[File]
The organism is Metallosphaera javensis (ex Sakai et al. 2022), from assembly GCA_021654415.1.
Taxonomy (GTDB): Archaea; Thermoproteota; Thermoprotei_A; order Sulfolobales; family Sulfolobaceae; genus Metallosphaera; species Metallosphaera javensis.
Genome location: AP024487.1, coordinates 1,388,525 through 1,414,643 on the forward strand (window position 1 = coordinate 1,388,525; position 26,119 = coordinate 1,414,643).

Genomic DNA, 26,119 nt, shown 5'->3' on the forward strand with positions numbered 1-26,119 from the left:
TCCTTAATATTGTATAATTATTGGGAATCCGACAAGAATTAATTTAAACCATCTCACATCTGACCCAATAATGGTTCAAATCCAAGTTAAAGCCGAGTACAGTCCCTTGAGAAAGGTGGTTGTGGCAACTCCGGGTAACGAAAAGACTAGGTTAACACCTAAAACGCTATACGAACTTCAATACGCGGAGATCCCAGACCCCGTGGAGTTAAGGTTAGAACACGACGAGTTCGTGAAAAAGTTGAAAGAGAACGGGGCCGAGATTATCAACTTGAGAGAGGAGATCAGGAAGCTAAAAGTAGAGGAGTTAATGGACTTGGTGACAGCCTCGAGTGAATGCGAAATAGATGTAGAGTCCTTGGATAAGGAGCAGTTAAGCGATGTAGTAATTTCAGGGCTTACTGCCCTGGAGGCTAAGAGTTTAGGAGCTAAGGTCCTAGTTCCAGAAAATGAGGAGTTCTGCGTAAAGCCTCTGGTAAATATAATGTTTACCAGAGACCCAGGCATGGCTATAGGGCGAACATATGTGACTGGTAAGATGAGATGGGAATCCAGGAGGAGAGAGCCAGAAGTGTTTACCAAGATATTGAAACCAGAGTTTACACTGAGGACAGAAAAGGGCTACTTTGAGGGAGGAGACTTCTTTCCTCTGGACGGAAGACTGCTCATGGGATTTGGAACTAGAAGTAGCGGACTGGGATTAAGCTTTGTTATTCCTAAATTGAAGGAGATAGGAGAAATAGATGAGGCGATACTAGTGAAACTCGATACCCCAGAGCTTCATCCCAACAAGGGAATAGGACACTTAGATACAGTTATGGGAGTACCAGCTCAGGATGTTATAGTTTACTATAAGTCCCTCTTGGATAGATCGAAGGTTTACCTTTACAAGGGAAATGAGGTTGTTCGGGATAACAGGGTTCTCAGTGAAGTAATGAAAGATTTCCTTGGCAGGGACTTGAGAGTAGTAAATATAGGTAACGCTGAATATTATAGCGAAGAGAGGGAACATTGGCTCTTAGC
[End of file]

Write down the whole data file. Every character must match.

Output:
The organism is Metallosphaera javensis (ex Sakai et al. 2022), from assembly GCA_021654415.1.
Taxonomy (GTDB): Archaea; Thermoproteota; Thermoprotei_A; order Sulfolobales; family Sulfolobaceae; genus Metallosphaera; species Metallosphaera javensis.
Genome location: AP024487.1, coordinates 1,388,525 through 1,414,643 on the forward strand (window position 1 = coordinate 1,388,525; position 26,119 = coordinate 1,414,643).

Genomic DNA, 26,119 nt, shown 5'->3' on the forward strand with positions numbered 1-26,119 from the left:
TCCTTAATATTGTATAATTATTGGGAATCCGACAAGAATTAATTTAAACCATCTCACATCTGACCCAATAATGGTTCAAATCCAAGTTAAAGCCGAGTACAGTCCCTTGAGAAAGGTGGTTGTGGCAACTCCGGGTAACGAAAAGACTAGGTTAACACCTAAAACGCTATACGAACTTCAATACGCGGAGATCCCAGACCCCGTGGAGTTAAGGTTAGAACACGACGAGTTCGTGAAAAAGTTGAAAGAGAACGGGGCCGAGATTATCAACTTGAGAGAGGAGATCAGGAAGCTAAAAGTAGAGGAGTTAATGGACTTGGTGACAGCCTCGAGTGAATGCGAAATAGATGTAGAGTCCTTGGATAAGGAGCAGTTAAGCGATGTAGTAATTTCAGGGCTTACTGCCCTGGAGGCTAAGAGTTTAGGAGCTAAGGTCCTAGTTCCAGAAAATGAGGAGTTCTGCGTAAAGCCTCTGGTAAATATAATGTTTACCAGAGACCCAGGCATGGCTATAGGGCGAACATATGTGACTGGTAAGATGAGATGGGAATCCAGGAGGAGAGAGCCAGAAGTGTTTACCAAGATATTGAAACCAGAGTTTACACTGAGGACAGAAAAGGGCTACTTTGAGGGAGGAGACTTCTTTCCTCTGGACGGAAGACTGCTCATGGGATTTGGAACTAGAAGTAGCGGACTGGGATTAAGCTTTGTTATTCCTAAATTGAAGGAGATAGGAGAAATAGATGAGGCGATACTAGTGAAACTCGATACCCCAGAGCTTCATCCCAACAAGGGAATAGGACACTTAGATACAGTTATGGGAGTACCAGCTCAGGATGTTATAGTTTACTATAAGTCCCTCTTGGATAGATCGAAGGTTTACCTTTACAAGGGAAATGAGGTTGTTCGGGATAACAGGGTTCTCAGTGAAGTAATGAAAGATTTCCTTGGCAGGGACTTGAGAGTAGTAAATATAGGTAACGCTGAATATTATAGCGAAGAGAGGGAACATTGGCTCTTAGC